Spin Class Forced Me to Confront Many Uncomfortable Truths About Pitbull (via GQ)

GQ — So you’ve never taken a spin class. Well, it’s forty some odd minutes of nonstop pedaling, uphill climbs, perplexing grip-adjustments, gear turns, 74-year-olds, hyperventilating, and a Pitbull track or twelve.

1. There are other guys coming, right? Other guys are coming?

2. I’m sure other guys are coming. Guys are late to things all the time.

3. That’s a girl.

4. Girl.

5. Girl.

6. Girl.

7. That’s a guy, but he’s 74.

 

The rest of the thought process over at GQ.

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The All-Ages Genius of Rockabye Baby (via the Washington Post)

I ain’t sorry.

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Washington Post — Pro tip for aspiring PR executives: If you’re ever announcing a Beyoncé-themed baby product, try to do so just days before she Instagrams her pregnancy.

Such was the most recent stroke of good news in the potent, enduring tale of the Rockabye Baby series, which for 11 years and 78 albums has tried to alleviate one of the worst parts of being a parent — the music — with lullabied instrumental covers of songs from, you know, real bands. The Beyoncé version is the latest in a list that includes Prince, the Beatles, Springsteen, the Pixies, David Bowie, Eminem, the Cure, Guns N’ Roses, Rush, Kanye West, Radiohead, Adele, Cyndi Lauper, Tool and Iron Maiden. (If you think you had a weird day at work, imagine trying to coax “The Number of the Beast” out of a harp and glockenspiel.)

A look inside the world of the planet’s dominant Kanye West lullaby-making machine.

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This is Your Brain on One Month of Constant Gratitude (via Success)

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Success — Confession: Before this assignment, I’d never even considered keeping a gratitude journal. I imagined parchment and elf-crystals and perfumed writing chambers where the air is 75 percent mulberry incense, and purple-haired millennials talk an awful lot about chakras.

Gratitude is also an example of what humans call feelings, and I have spent an awful lot of energy trying to avoid those. But as it happens, what makes me a lousy human also leaves me pretty well-qualified to gauge the effects of a gratitude journal—a tally of thanks I kept throughout December to see whether the gurus and positive psychologists are right about its uplifting power.

Science has fallen over itself proving how gratitude makes you not only a warmer person but a healthier one. “Previous research has linked gratitude to improved mental health, lower levels of anxiety and improved sleep,” says Blaire Morgan, Ph.D., a research fellow at the University of Birmingham in England. “Our own research has demonstrated a strong link between gratitude and three different measures of well-being: satisfaction with life, subjective happiness and positive affect.”

Here’s what happened after a month of relentless gratitude. 

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Why It’s Time to Go Back to the Mall (via GQ)

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GQ — Men today are always searching for a miracle cure—the magical face serum that reverses aging, the world’s lather-iest shaving cream. We went searching for the best source, and the miracle is: We found it. It was right past Auntie Anne’s Pretzels!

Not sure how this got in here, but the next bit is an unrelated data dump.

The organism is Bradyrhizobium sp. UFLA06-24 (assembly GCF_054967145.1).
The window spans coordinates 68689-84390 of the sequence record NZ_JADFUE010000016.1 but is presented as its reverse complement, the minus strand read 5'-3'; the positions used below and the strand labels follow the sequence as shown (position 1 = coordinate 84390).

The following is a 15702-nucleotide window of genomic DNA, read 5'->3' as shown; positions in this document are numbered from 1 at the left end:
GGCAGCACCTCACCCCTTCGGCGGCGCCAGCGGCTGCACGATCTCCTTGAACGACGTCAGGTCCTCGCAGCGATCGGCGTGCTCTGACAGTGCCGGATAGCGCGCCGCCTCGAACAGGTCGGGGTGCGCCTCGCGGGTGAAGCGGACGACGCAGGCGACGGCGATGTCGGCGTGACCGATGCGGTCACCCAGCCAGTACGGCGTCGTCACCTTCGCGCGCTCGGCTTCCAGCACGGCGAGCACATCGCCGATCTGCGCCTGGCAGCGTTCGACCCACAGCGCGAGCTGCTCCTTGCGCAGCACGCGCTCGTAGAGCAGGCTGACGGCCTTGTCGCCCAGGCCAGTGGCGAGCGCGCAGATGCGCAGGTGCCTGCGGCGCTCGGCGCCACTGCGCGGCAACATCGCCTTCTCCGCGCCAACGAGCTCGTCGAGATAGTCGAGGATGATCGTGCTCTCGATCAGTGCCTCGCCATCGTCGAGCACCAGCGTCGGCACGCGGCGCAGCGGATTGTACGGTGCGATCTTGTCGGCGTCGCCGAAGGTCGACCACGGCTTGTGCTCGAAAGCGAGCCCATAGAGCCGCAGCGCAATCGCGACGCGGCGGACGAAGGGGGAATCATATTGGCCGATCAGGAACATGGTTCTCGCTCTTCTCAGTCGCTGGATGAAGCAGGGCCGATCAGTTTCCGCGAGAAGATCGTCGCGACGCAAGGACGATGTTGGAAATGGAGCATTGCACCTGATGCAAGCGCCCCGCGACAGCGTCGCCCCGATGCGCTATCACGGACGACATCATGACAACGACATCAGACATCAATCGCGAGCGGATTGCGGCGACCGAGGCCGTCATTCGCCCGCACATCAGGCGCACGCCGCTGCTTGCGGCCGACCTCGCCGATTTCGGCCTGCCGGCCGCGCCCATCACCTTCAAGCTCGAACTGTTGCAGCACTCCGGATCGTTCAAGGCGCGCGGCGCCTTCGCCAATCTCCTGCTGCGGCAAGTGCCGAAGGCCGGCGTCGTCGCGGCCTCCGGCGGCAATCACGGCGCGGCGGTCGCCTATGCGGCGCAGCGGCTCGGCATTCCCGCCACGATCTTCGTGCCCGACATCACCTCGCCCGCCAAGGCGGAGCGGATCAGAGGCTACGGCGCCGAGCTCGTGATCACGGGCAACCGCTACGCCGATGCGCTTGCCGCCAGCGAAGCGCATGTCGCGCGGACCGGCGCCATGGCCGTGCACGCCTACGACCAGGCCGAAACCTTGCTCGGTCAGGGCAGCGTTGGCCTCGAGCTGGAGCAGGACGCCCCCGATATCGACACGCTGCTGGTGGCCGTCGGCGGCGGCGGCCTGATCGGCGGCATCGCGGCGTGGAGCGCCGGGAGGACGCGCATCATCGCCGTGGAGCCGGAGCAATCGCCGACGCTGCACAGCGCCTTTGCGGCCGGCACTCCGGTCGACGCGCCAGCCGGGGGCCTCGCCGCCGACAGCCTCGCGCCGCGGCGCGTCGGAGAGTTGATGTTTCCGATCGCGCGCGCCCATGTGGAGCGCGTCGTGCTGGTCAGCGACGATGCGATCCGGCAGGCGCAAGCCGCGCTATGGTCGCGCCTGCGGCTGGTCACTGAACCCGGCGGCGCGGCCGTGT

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How the Lumineers Took Over Folk-Rock with Two Sounds and a Snappy Pair of Suspenders (via Indy Star)

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Indy Star — Rarely have clomping feet and two onomatopoeias made a bigger splash than they did in “Ho Hey,” the evocatively old-timey and globally ubiquitous single from the self-titled debut by the Lumineers — you may remember it if you turned on a music machine in 2012. In not even three minutes, the world’s leading melancholy folky foot-stomping breakup anthem both threw more coal on the folk-Americana fire and vaulted the Lumineers from the Denver coffeeshop circuit to arenas, other continents and festivals full of people who like to clap and stomp together. Jeremiah Fraites — the one without suspenders — spoke by phone from an early tour stop in Chicago about “Ophelia,” opening for U2’s “Joshua Tree” tour and how to make a hockey arena feel like a Colorado coffeeshop.

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The Head and the Heart on “Signs of Light,” ’90s Videos and Bob Knight (via Indy Star)

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Indy Star — Tyler Williams, drummer for the Seattle-based folk-rock outfit The Head and the Heart, can remember every single show his band has played in Indiana. He’s got good reason: His parents hail from Columbus, his mom is an IU graduate and his dad’s decorating tastes are heavy on the Hoosiers. “(My mom) was there for (former coach Bob) Knight’s undefeated season in ’76,” Williams said. “And my dad still has a shrine to Knight in the basement.”

The Head and the Heart has been enjoying plenty of acclaim of their own since the release of their 2011 self-titled debut, which quickly settled into a prime spot in the post-Mumford artisan folk-rock scene and became the best-selling debut for Sub Pop records in years. That album produced “Lost in my Mind” and “Down in the Valley,” which continue to appear on your Pandora stations, as well as a studio version of the band’s stirring, gospel-kissed “Rivers and Roads,” which had served as their walk-off song for years. The 2013 follow-up “Let’s Be Still” was maybe a little more intimate and refined than its predecessor, but it enjoyed a warm reception and kept the band plenty busy on the road. The full interview at the Indy Star.